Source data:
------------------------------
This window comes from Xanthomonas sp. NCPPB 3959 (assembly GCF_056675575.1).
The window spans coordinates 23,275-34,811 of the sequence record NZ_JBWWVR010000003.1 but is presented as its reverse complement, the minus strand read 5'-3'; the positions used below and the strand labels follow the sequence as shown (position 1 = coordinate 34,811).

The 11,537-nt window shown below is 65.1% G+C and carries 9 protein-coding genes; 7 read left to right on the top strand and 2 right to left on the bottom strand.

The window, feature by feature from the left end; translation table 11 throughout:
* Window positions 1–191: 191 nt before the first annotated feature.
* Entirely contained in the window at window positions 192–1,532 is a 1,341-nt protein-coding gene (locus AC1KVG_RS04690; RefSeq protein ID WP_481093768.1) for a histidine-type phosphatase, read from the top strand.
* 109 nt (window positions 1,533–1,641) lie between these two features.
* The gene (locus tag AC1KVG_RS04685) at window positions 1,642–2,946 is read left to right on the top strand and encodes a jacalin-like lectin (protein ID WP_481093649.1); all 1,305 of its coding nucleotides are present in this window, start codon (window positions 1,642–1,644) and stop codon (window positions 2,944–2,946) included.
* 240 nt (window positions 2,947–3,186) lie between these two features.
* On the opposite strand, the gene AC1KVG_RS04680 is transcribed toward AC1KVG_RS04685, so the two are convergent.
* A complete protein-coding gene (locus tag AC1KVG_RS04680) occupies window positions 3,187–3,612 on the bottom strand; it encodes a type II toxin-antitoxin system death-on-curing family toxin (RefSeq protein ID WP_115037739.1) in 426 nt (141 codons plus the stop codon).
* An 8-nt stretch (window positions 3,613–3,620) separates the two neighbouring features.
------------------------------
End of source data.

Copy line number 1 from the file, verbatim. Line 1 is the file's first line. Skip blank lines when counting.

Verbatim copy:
This window comes from Xanthomonas sp. NCPPB 3959 (assembly GCF_056675575.1).